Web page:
Technical/Design:

Do you know how to code at all? Did you learn how to code by blogging?
Yes. I can do the coding thing, however not very elegantly. When I see something I would like to incorporate on my site, I steal it and bash it until I figure out how it works. Then I change it enough so that people can't tell I stole it. Without my blog, I would have never learned to code at all.

What weblogging tool do you use and why?
Moveable Type. Why? Because all of the cool kids are using it. And it is very easy to customize and operate. And I can have all of my weblogs controlled with one installation of the program. And Ben and Mena (the developers) are great.

Does the design seem like something that is just something that has to be dispensed with in order to be able to write publicly, or is your design an integral part of your writing and presentation?
I put a lot of thought into my design. I am not a designer by any means, so when I decide to change my design, it is a grueling task. Plus, my coding abilities are not that polished, so a lot of time is spent trying to figure out how to make my page look the way it does in my head. There is NO attempt at cross browser compatibility.

How many times have you changed your weblog design entirely (or nearly so)?
At least 5 or 6.

Readership/Motivation:

How many people would you guess (educated guess based on hit counts/logfiles) read your weblog on a weekly basis at least?
My sitemeter says I have had over 550 hits this week.

What have you done to get more people to look at your site?
Monthly I use this script to submit my pages to the major search engines. I have experimented with webrings and still have a few on my site. I have joined nerd.com and woogoo. I also started my own list called misfits but it never really took off.

What one or two characteristics make a blog really popular? Are there things that you could do to have more people read your weblog that you consciously do not do? Why?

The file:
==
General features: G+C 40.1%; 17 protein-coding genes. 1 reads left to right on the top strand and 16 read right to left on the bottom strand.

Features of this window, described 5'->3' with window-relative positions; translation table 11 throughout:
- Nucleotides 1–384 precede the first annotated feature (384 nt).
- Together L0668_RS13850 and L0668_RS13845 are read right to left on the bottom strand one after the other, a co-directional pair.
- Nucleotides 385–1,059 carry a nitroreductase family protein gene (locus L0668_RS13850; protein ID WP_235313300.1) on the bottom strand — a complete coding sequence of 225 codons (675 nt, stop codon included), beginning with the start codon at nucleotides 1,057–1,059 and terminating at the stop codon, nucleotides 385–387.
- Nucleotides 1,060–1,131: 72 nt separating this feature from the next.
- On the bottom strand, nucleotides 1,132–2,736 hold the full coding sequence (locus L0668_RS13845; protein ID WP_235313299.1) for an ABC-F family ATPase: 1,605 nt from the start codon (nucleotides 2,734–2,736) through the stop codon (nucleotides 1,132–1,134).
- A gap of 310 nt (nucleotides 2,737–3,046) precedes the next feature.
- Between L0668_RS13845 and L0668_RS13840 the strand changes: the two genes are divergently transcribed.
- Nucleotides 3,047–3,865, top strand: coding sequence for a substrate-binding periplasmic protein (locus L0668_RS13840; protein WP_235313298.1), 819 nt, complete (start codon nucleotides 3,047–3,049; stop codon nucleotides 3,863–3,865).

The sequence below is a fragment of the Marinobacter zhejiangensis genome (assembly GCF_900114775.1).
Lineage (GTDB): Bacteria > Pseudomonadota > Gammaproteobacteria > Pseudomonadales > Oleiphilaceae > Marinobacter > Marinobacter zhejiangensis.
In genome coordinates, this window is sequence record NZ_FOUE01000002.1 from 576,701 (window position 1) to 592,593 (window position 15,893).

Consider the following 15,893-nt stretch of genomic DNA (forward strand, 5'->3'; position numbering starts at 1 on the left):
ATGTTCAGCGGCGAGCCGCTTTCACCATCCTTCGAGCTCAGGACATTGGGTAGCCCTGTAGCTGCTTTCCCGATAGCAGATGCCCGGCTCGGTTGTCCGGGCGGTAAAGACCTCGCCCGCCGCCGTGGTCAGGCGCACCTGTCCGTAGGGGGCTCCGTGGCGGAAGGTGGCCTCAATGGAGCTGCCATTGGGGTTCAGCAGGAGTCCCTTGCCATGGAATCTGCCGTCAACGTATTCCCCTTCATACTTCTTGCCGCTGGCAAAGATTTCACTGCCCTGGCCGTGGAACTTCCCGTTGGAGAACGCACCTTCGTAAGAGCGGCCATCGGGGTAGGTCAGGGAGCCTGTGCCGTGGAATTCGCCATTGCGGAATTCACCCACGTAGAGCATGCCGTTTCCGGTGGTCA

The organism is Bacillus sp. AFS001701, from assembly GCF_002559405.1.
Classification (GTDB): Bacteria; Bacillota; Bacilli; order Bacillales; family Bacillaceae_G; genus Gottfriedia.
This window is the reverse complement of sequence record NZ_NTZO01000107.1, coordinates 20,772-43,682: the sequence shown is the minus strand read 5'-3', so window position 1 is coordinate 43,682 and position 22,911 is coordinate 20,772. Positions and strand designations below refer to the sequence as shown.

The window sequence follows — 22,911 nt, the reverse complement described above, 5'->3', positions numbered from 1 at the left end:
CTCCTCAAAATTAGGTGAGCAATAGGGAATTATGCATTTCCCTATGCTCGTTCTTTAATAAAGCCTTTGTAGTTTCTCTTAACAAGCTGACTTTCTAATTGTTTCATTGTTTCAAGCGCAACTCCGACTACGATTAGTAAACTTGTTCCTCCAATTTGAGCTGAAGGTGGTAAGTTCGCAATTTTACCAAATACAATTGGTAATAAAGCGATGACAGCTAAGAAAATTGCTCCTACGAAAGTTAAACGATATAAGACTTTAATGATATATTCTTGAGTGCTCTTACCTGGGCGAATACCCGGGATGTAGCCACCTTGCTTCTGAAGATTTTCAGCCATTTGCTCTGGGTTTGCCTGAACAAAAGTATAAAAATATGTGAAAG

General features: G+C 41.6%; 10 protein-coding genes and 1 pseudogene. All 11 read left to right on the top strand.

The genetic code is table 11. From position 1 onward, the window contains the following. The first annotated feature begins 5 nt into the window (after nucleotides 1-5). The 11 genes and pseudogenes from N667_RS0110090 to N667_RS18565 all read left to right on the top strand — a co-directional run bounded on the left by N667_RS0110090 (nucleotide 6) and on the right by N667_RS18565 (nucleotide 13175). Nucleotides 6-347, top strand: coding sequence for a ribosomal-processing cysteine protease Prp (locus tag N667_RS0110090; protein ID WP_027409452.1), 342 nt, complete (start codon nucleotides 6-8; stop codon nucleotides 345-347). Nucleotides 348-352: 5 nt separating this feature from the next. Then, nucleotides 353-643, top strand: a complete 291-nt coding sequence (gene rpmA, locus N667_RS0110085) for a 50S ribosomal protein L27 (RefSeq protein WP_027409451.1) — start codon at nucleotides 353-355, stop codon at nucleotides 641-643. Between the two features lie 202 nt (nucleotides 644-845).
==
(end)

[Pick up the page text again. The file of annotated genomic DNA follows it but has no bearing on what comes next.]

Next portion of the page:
Popular? It takes too much work to be popular. You attend the shows. You link the A-list weblogs on your site. You comment all over the place in an attempt to gain popularity. You try to join metafilter. Stuff like that. I don't think that I could drive people to my site because I don't make much of an attempt to popularize myself.

What really popular weblog do you think most deserves it...and/or least deserves it?
I don't know what weblogs are really popular. N/A.

How do you feel about your readership? What makes for a quality readership to you?
My readership is great. I think that a lot of my hits come from the sheer fact that I have a lot of text on my site which gets indexed on search engines. The few people who I know read my site are the same people whose site I read. I am more interested in setting up a personal relationship with my readers by being interested in the stuff they write. I have a long sidebar, but there are only a handful of sites who I read very frequently. These people know who they are.

Influence of Other Bloggers:

What other blogger is most responsible for you starting your own weblog.
Even with all my nay-saying about A-list bloggers, I will say that I started weblogging because of Jason Kottke. The idea of having a weblog never really struck me until I came across his site. I have stopped reading it since, but occasionally I head over to look for free fonts or redesign ideas.

Who was the first other blogger (that you know of) who put you on their sidebar, and how did you feel? How did it influence your blogging?
I have no idea. I remember seeing my name on Julie's and Amy's page a long time ago, but I can't be sure if they are the first. I have a sitemeter and referrals installed on my page for the sheer purpose of seeing where people come from. It is easier than searching the web for interesting content. I wait until it (hopefully) comes to me.

What other blogger do you most admire for her writing skills?
Vix has some pretty good style going on.

What other blogger do you most admire for her design skills?
Amy hands down. She will say that her designs suck. The fact that, if pressed, she can produce a new redesign a week proves otherwise.